In the past Glen Kitchens came to me for help and I am therefore particularly shocked at his untimely death.
In my dealings with him he was both decent and pleasant.
It would be wrong to broadcast anything of what I know of events and I will not be, but whatever the outcome of police investigations, and I have had both meetings and daily briefings on progress, there will be issues that need to be addressed. Put simply we cannot tolerate a situation where a man is killed on Bridge Street at 7.30 on a Saturday evening.
I have guaranteed that I will get every requested agency to attend meetings to deal with the underlying issues and I will make sure that they don’t get away with doing the minimum possible or have limited involvement in resolving them.
There is a lot more that I would like to say now, but doing so at this stage would impede the police in their work.
As ever there were many rumours circulating, especially on the internet and most of it was inaccurate. I think with incidents like this it is always best to hold back and wait until the professionals have done their initial work.
Sir James Crosby ran HBOS, which included many high street bank branches including my own bank of many decades, the Halifax. This once great Northern giant of a building society was reduced to a near bankrupt rump through excessive greed and risk taking by its top bankers. Crosby was one of these.
I therefore called for him and the others to lose their gongs and a part of their pension. I am pleased to report that James Crosby has offered to surrender 30 per cent of his pension and give back his knighthood.
James Crosby is hardly headed for the workhouse and poverty, but at least he has had the bottle to accept responsibility. At last we have one banker who has held up his hands and pleaded guilty to his reckless business behaviour and I commend him for this.
She was a strong leader, but a wrong leader in terms of her policies. That is my view of Margaret Thatcher. Unlike Cameron and Clegg, she was never wishy-washy and you knew where she stood on issues, but usually I disagreed with her.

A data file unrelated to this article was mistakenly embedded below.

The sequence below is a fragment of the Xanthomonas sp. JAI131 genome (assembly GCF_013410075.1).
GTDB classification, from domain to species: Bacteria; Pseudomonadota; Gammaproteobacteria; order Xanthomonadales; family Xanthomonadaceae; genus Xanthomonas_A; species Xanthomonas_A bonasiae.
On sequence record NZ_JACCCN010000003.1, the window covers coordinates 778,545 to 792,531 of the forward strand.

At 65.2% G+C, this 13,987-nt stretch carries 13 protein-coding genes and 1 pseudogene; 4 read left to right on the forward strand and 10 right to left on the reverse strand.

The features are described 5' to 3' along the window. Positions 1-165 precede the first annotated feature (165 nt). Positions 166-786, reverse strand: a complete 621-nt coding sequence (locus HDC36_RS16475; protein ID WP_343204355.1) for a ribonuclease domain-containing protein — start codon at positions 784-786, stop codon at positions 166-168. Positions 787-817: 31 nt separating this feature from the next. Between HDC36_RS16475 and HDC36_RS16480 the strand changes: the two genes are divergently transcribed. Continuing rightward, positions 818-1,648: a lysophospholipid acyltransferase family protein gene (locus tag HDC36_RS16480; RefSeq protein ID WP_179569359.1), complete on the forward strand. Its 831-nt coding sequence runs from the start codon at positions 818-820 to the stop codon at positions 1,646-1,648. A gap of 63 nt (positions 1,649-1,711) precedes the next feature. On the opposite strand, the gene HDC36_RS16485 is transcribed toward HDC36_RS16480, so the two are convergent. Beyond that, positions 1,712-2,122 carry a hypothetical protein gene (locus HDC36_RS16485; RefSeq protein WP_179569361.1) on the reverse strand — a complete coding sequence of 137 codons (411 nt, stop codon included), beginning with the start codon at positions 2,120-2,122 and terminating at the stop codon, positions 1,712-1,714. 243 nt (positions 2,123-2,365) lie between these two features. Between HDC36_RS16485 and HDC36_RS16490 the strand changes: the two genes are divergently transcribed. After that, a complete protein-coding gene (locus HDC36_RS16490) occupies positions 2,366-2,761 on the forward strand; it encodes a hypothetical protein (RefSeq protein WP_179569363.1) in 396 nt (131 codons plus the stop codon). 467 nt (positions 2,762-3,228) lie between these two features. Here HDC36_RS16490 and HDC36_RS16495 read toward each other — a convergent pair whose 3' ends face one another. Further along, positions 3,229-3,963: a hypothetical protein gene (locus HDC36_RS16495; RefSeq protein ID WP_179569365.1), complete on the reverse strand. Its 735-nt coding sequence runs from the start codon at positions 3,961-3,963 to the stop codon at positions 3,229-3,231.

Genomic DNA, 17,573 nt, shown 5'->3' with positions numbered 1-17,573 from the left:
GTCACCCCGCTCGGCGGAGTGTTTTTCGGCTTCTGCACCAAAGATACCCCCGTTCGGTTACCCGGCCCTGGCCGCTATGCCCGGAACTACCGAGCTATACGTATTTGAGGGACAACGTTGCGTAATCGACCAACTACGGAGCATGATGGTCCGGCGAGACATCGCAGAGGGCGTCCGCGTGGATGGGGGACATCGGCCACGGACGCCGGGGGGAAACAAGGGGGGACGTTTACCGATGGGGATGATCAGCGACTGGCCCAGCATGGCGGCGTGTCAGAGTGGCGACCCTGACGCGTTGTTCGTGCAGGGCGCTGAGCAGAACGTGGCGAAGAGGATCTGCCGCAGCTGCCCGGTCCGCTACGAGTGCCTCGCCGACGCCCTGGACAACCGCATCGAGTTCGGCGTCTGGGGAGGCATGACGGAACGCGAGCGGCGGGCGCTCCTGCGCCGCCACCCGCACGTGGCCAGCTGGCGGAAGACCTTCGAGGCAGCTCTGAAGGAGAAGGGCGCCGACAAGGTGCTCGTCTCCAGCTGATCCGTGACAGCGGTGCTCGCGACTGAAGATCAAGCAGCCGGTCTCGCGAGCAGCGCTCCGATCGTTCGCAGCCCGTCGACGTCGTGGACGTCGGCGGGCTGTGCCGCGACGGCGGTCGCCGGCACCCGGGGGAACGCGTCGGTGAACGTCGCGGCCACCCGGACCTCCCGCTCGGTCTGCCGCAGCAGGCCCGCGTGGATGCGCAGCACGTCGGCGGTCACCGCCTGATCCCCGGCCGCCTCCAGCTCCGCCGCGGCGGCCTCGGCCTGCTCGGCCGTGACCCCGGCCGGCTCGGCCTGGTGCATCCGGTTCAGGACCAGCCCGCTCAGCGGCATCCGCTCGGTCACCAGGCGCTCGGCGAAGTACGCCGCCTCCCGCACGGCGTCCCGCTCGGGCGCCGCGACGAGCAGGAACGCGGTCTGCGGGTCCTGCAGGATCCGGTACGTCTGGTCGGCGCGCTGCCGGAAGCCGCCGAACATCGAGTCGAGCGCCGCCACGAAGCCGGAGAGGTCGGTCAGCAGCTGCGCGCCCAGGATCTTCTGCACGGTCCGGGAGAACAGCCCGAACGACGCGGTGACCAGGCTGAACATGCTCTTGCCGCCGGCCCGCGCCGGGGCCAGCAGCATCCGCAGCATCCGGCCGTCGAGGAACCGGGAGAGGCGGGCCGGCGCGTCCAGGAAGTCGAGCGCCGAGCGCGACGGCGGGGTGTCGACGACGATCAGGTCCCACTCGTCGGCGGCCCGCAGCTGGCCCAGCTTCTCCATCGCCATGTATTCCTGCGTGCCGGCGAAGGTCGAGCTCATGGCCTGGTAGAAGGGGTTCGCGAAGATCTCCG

The one exception is the selling council houses - though more new ones should then have been built in their place. I agreed with the freedom to own property which is a value that is shared across the community. I backed her as well in the kicking of the Argies out of the Falklands - a war that I had family serving in.
In this area we know her mistakes all too well. She described 10,000 Bassetlaw residents as part of the ‘enemy within’ which was a gross distortion of their patriotism. Despite this, I will however as a fellow politician be taking the opportunity to pay my respects and those of my constituents when it’s her funeral on Wednesday. Many hated her and have been letting me know their views, but my job is to represent everyone in Bassetlaw and therefore I will represent what may well be a minority view next Wednesday.
My London office directly overlooks the route of the cortege as it did for the recent Royal Wedding and if anyone without a political axe to grind is in London I can offer a fleeting birds eye view of the procession.
There is a lot of talk about Mrs Thatcher’s legacy. The fact that we now ship coal across half the world to burn in power stations that are stood on top of huge coal reserves shows the dangers of a Government that refuses to listen. All current political leaders should take note.